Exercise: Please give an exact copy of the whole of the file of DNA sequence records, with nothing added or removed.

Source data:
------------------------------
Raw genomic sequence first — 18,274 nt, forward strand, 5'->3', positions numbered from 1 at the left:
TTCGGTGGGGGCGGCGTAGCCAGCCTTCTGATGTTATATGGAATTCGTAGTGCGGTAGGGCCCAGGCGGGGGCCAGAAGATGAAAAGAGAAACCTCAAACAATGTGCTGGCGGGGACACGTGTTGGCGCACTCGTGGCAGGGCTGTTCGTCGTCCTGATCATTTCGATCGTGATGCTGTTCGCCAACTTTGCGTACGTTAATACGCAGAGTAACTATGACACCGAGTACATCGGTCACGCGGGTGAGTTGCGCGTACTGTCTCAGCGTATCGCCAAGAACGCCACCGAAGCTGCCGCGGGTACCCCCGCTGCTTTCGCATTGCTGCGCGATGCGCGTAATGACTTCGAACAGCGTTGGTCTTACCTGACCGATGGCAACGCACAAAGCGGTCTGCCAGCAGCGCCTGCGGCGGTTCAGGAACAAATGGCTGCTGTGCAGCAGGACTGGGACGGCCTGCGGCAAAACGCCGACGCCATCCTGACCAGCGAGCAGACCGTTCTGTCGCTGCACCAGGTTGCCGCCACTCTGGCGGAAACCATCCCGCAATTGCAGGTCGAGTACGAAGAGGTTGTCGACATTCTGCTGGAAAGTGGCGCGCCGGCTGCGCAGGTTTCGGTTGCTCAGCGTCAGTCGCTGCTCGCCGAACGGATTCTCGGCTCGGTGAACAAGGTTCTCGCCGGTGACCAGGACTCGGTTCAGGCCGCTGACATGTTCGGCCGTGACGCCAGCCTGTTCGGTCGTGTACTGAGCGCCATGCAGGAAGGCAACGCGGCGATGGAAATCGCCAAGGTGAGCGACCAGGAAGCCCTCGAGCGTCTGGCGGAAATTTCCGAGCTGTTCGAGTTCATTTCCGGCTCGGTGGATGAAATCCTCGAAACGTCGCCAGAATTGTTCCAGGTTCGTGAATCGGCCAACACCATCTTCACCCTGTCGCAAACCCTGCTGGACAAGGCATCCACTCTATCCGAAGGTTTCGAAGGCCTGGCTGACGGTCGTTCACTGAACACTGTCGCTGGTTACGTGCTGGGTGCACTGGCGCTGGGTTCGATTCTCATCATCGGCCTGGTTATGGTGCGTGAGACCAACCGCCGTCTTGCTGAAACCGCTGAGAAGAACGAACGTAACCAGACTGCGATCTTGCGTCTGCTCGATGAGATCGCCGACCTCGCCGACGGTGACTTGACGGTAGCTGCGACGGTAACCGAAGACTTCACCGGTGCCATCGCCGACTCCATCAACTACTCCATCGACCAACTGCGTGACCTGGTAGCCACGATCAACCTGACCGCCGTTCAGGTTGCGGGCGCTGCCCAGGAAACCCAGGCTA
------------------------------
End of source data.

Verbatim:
Raw genomic sequence first — 18,274 nt, forward strand, 5'->3', positions numbered from 1 at the left:
TTCGGTGGGGGCGGCGTAGCCAGCCTTCTGATGTTATATGGAATTCGTAGTGCGGTAGGGCCCAGGCGGGGGCCAGAAGATGAAAAGAGAAACCTCAAACAATGTGCTGGCGGGGACACGTGTTGGCGCACTCGTGGCAGGGCTGTTCGTCGTCCTGATCATTTCGATCGTGATGCTGTTCGCCAACTTTGCGTACGTTAATACGCAGAGTAACTATGACACCGAGTACATCGGTCACGCGGGTGAGTTGCGCGTACTGTCTCAGCGTATCGCCAAGAACGCCACCGAAGCTGCCGCGGGTACCCCCGCTGCTTTCGCATTGCTGCGCGATGCGCGTAATGACTTCGAACAGCGTTGGTCTTACCTGACCGATGGCAACGCACAAAGCGGTCTGCCAGCAGCGCCTGCGGCGGTTCAGGAACAAATGGCTGCTGTGCAGCAGGACTGGGACGGCCTGCGGCAAAACGCCGACGCCATCCTGACCAGCGAGCAGACCGTTCTGTCGCTGCACCAGGTTGCCGCCACTCTGGCGGAAACCATCCCGCAATTGCAGGTCGAGTACGAAGAGGTTGTCGACATTCTGCTGGAAAGTGGCGCGCCGGCTGCGCAGGTTTCGGTTGCTCAGCGTCAGTCGCTGCTCGCCGAACGGATTCTCGGCTCGGTGAACAAGGTTCTCGCCGGTGACCAGGACTCGGTTCAGGCCGCTGACATGTTCGGCCGTGACGCCAGCCTGTTCGGTCGTGTACTGAGCGCCATGCAGGAAGGCAACGCGGCGATGGAAATCGCCAAGGTGAGCGACCAGGAAGCCCTCGAGCGTCTGGCGGAAATTTCCGAGCTGTTCGAGTTCATTTCCGGCTCGGTGGATGAAATCCTCGAAACGTCGCCAGAATTGTTCCAGGTTCGTGAATCGGCCAACACCATCTTCACCCTGTCGCAAACCCTGCTGGACAAGGCATCCACTCTATCCGAAGGTTTCGAAGGCCTGGCTGACGGTCGTTCACTGAACACTGTCGCTGGTTACGTGCTGGGTGCACTGGCGCTGGGTTCGATTCTCATCATCGGCCTGGTTATGGTGCGTGAGACCAACCGCCGTCTTGCTGAAACCGCTGAGAAGAACGAACGTAACCAGACTGCGATCTTGCGTCTGCTCGATGAGATCGCCGACCTCGCCGACGGTGACTTGACGGTAGCTGCGACGGTAACCGAAGACTTCACCGGTGCCATCGCCGACTCCATCAACTACTCCATCGACCAACTGCGTGACCTGGTAGCCACGATCAACCTGACCGCCGTTCAGGTTGCGGGCGCTGCCCAGGAAACCCAGGCTA